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How the virus masked and unmasked us

Face-masks? Who apart from a few knew about them before 2020? Now they are a daily necessity, a wardrobe item.

Most of us may think we never put on a mask before this pandemic, but actually we did. I refer not to the triple-layer protection we now sport, but to the masks humans wear by habit: the ones we use to convince the world we are something that we are not.

Most people pretend most of the time. They pretend to be more successful, more honest, more compassionate, more generous and more loving than they actually are. We can add many more ‘mores’ to that list. We do this because we fear that revealing ourselves in our natural states will be off-putting. Others will not accept us as we are, so we must put on the masks, every day. It’s the only way to get ahead and to be popular, we think.

The coronavirus may have slapped protective masks on many of our faces, but it has also unmasked many. It ripped off many of the masks that were being deployed for the purpose of fakery.

Many who lead nations had on the masks of collective good before the virus got on airplanes and started travelling the world. They would pretend to actually care about the uplift of their people. They would promise to deliver development and wellbeing to all. Well, those masks were the first to start slipping when the tough decisions occasioned by the crisis took centre-stage.

We found out which leaders actually cared about the deaths of their people, and which ones cared more about their own re-election. We discovered who would put people in harm’s way without a second thought, and who would weep genuinely when citizens perished. We found many would manipulate the data about the pandemic for personal gain: some would suppress bad news; others would exaggerate it. We even uncovered a sickening truth: that some would stand accused of stealing emergency funds and equipment donated to save lives. Behind the masks of benevolence and statesmanship lurked a deep and malevolent selfishness.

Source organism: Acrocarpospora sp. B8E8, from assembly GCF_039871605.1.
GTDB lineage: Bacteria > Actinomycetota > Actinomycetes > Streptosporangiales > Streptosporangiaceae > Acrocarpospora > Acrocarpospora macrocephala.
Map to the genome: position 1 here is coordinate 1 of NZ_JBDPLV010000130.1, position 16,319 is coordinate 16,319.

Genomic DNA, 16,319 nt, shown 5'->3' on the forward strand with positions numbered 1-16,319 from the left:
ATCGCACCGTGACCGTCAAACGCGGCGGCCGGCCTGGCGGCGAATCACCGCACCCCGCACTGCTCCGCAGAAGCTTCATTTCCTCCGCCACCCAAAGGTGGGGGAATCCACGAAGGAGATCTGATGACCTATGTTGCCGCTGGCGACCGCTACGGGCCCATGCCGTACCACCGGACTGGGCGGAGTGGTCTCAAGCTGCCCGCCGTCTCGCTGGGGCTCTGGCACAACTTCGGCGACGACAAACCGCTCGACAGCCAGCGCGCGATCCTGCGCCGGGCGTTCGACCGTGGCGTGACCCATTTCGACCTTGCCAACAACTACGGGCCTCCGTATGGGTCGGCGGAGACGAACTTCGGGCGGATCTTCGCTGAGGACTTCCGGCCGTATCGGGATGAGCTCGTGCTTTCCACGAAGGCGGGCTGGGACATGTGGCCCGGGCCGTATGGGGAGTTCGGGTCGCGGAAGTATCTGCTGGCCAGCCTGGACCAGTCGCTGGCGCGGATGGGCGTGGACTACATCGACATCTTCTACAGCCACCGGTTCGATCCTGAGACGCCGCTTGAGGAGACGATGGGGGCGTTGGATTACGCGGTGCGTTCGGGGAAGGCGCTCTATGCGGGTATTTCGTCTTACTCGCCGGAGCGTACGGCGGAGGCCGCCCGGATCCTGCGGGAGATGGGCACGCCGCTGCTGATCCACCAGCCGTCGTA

The masks slipped in the corporate world, too. Many business leaders had been acting out ‘innovation theatre’ for many years – a play in which they pretended to introduce fresh new innovations while wearing the mask of the visionary disrupter. Most of it was just sleight of hand, to get their boards to tick the innovation box; and to manage the PR messaging. Were there any actual, meaningful, impactful innovations behind the smiling mask? Not so much. Now they all scramble to play catch-up.

A different mask also got wrenched off in the corporate world: the one that says “people first.” The wearers of that one would put out the image of the compassionate, inclusive employer who seeks to give opportunity and advancement to all, who regards the workforce as an extended family. Until corona whacked the top line, that is. After that, it was a quickfire exercise in many boardrooms to slash the headcount and send huge numbers of loyal workers home, to protect the financial numbers and the share price. Behind the mask, it was shareholders and senior executives first. Ordinary people? Mere resources whose utility had passed.

Nothing exposes reality like a crisis. Many masks are on display when people are comfortable; many slip off when pandemonium ensues. It has not been a good year for leadership. A few leaders have come shining through, staying calm and compassionate and true to their values; most have shown their unattractive true faces.

When we select our leaders, our employers and our life-partners, we often forget to check: is this a real face before me, or just a mask? Are these mere words I hear, or heartfelt conviction? Is this success I see displayed, or the fruits of deception? Is this compassion, or just a selfie for the followers?

None of us is mask-less, nor is it possible to be so. Somewhere or other, we put up a front. We smile when we don’t want to, we sugar-coat difficult decisions, we seek belonging and popularity, we try not to hurt too many feelings. The trick is to catch ourselves before we are caught out; to systematically reduce the number of masks we flaunt or feel forced to wear. It is the most difficult thing in a life of human interaction to be totally true to ourselves, but we can all get better at it. We must, if we are to have any relationships of meaning. A life spent behind an array of masks is only a bit of theatre, a show we put on for the claps.

( Sunday Nation, 6 September 2020)

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